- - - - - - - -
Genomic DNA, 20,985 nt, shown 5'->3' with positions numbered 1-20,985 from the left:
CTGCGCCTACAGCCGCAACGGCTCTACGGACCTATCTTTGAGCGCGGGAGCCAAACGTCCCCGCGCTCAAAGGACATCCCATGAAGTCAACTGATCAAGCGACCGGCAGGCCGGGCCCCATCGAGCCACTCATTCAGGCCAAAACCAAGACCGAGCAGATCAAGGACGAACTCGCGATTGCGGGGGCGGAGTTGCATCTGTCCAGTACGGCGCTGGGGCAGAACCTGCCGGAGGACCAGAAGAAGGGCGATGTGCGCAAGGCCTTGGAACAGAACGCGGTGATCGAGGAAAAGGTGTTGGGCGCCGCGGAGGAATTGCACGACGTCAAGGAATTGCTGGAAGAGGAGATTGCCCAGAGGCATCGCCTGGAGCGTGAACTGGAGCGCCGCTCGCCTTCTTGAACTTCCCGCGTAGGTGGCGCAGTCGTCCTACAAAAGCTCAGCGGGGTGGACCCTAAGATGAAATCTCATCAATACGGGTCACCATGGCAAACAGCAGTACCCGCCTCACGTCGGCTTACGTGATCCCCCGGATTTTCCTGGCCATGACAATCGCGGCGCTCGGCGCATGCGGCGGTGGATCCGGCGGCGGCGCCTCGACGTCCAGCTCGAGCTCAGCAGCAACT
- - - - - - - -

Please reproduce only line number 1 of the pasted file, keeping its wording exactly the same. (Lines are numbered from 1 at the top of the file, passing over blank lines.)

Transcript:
Genomic DNA, 20,985 nt, shown 5'->3' with positions numbered 1-20,985 from the left: